- Anzac biscuits (Australian eggless biscuits/cookies with oat and coconut)
- German ginger cookies (ingwerplätzchen)
- Melomakarona (Greek honey cookies)
- Plus get more ideas in the Holiday recipes and snack recipes archives.
Tools to make these cookies
See some of my favorite cooking tools and ingredients in the Caroline's Cooking Amazon store.
Alfajores (dulce de leche sandwich cookies)
- 4 oz unsalted butter 115g, 1 stick
- ¼ cup sugar 40g
- 1 egg yolk
- 1 teaspoon vanilla extract
- 90g all purpose flour ½ cup plus 2tablespoon
- 90g cornstarch cornflour, ½cup plus 2tablespoon
- 5 tablespoon dulce de leche approx
- Cream together the sugar and butter in a food processor/stand mixer or with a hand mixer. Add the egg yolk and vanilla and blend in. Add the flour and cornstarch, mix and bring together into a ball. Wrap in cling wrap/film and chill for 30 minutes.
- Part way through cooling, preheat the oven to 350F/175C.
- Once the dough has cooled, roll out the dough relatively thinly (approx ¼in/2-3mm) and cut small circles and place on a lined cookie sheet/baking sheet/tray. Repeat with the rest of the dough. Bake the cookies for approx 1-12 minutes until they are just starting to brown very slightly. They should still be very pale. Leave to cool a minute before transferring to a cooling rack.
- When the cookies are cool, put a small spoonful of dulce de leche on one cookie and press another on top. Make sure you press them together holding the middle of the cookie so the cookies don't break. If needed, twist them slightly to spread out the dulce de leche. While I didn't here, you can roll the outside in coconut if you like, or lightly dust with confectioner's/icing sugar.
We're celebrating International cookies today - see the other tasty treats from around the world:
- Boussou La Tmessou (Algerian Shortbread Cookies) from Tara's Multicultural Table
- Chocolate Sable Cookies from Curious Cuisiniere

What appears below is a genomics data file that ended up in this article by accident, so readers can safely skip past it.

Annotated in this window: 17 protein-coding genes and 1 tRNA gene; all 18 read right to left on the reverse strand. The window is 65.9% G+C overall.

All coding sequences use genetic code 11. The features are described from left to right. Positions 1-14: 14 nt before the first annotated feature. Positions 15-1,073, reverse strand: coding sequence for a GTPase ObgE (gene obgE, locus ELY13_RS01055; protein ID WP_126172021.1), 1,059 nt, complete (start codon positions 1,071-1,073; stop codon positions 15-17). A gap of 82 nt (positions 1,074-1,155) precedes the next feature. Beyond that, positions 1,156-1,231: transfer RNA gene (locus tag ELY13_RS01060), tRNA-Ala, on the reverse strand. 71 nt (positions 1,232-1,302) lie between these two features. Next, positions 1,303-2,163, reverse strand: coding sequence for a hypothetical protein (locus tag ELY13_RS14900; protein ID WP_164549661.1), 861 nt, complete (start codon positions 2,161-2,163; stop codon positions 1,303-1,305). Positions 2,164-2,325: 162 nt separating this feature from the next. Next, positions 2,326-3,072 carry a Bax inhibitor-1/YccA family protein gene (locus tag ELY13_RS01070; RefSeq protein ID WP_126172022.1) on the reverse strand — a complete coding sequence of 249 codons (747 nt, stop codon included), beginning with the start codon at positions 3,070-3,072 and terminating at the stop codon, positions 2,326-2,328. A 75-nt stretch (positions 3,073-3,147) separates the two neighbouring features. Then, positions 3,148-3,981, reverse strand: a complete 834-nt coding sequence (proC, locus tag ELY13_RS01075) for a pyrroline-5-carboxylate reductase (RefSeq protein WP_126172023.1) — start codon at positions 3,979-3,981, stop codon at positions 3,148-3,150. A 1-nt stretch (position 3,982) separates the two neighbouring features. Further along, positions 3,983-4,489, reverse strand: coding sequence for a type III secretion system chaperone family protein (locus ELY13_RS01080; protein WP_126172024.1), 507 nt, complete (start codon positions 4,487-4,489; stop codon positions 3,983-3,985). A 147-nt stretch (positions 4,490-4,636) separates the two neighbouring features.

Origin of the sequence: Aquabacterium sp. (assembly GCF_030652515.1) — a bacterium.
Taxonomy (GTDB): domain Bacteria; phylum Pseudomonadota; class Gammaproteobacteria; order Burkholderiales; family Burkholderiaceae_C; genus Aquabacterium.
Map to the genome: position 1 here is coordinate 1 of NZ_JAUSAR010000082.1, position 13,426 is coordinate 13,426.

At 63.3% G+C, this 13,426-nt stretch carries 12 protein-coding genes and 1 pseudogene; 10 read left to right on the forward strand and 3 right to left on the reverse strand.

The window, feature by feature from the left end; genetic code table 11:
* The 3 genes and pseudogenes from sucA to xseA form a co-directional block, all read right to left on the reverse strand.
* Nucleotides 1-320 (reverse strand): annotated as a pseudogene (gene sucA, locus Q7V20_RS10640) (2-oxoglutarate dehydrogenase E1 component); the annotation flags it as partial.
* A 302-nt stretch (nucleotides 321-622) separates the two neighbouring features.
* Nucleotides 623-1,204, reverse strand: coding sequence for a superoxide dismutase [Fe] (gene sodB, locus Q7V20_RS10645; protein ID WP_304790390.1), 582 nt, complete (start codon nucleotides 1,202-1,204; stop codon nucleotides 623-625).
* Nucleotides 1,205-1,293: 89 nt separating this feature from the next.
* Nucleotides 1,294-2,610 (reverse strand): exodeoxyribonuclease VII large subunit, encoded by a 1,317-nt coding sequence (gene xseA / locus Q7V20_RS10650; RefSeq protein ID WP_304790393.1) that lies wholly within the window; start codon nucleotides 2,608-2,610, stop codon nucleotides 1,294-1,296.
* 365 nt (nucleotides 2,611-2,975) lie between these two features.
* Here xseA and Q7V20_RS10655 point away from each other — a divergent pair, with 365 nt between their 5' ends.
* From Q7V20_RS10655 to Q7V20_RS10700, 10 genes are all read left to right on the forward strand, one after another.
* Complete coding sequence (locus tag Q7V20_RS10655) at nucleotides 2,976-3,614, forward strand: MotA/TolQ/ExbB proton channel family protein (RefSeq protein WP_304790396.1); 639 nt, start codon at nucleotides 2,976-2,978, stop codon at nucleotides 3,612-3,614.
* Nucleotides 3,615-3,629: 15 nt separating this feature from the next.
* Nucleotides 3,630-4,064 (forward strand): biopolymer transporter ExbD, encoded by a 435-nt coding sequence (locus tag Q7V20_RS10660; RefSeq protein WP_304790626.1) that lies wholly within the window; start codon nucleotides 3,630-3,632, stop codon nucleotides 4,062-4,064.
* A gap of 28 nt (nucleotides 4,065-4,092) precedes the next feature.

- Dutch Speculaas Cookies from Palatable Pastime
- Pepparkakor (Swedish ginger cookies) from The Redhead Baker
- Peppermint Shortbread Cookies from A Day in the Life on the Farm
- Polvorosas from Five Senses Palate
Today also marks the start of Christmas Cookie Week - there will be tasty treats all week long starting with this great list:
- Candy Cane Tassies by Cindy’s Recipes and Writings
- Cranberry White Chocolate Chip Cookies by The Bitter Side of Sweet
- Crystallized Gingerbread Chocolate Chip Cookies by Faith, Hope, Love and Luck Survive Despite a Whiskered Accomplice
- Easy Sugar Cookies by Bear & Bug Eats
- Empire Cookies by Red Cottage Chronicles
- Gingerbread Gooey Butter Cookies by Making Miracles
- Gingerbread Men Cookies by The Freshman Cook
- Graham Cracker Chocolate Chip Cookies by Books n Cooks
- Holiday Sugar Sprinkle Butter Cookies by Family Around the Table
- Italian Rainbow Cookies by Everyday Eileen
- Loaded Festive Chocolate Chip Cookies by Daily Dish Recipes
- Makrut Macaroons by Culinary Adventures with Camilla
- Mocha filled Sandwich Cookies by Jolene’s Recipe Journal
- Oatmeal Raisin Peanut Butter Chocolate Chip Cookies by A Kitchen Hoor’s Adventures
- Pecan Caramel Turtle Bars by Tip Garden
- Peppermint Candy Canes by Karen’s Kitchen Stories
- Peppermint Crinkle Cookies by Strawberry Blondie Kitchen
- Peppermint Macarons by House of Nash Eats
- Peppermint Mocha Shortbread Cookies by Cooking with Carlee
- Pistachio Wedding Cookies by Soulfully Made
- Raspberry Filled Coconut Snowflakes by Making The Most of Naptime
- Rum Logs by Corn, Beans Pigs and Kids
- Vanilla Bean Pizzelles by Love and Confections
- White Chocolate Dipped Ginger Cookies by Kate’s Recipe Box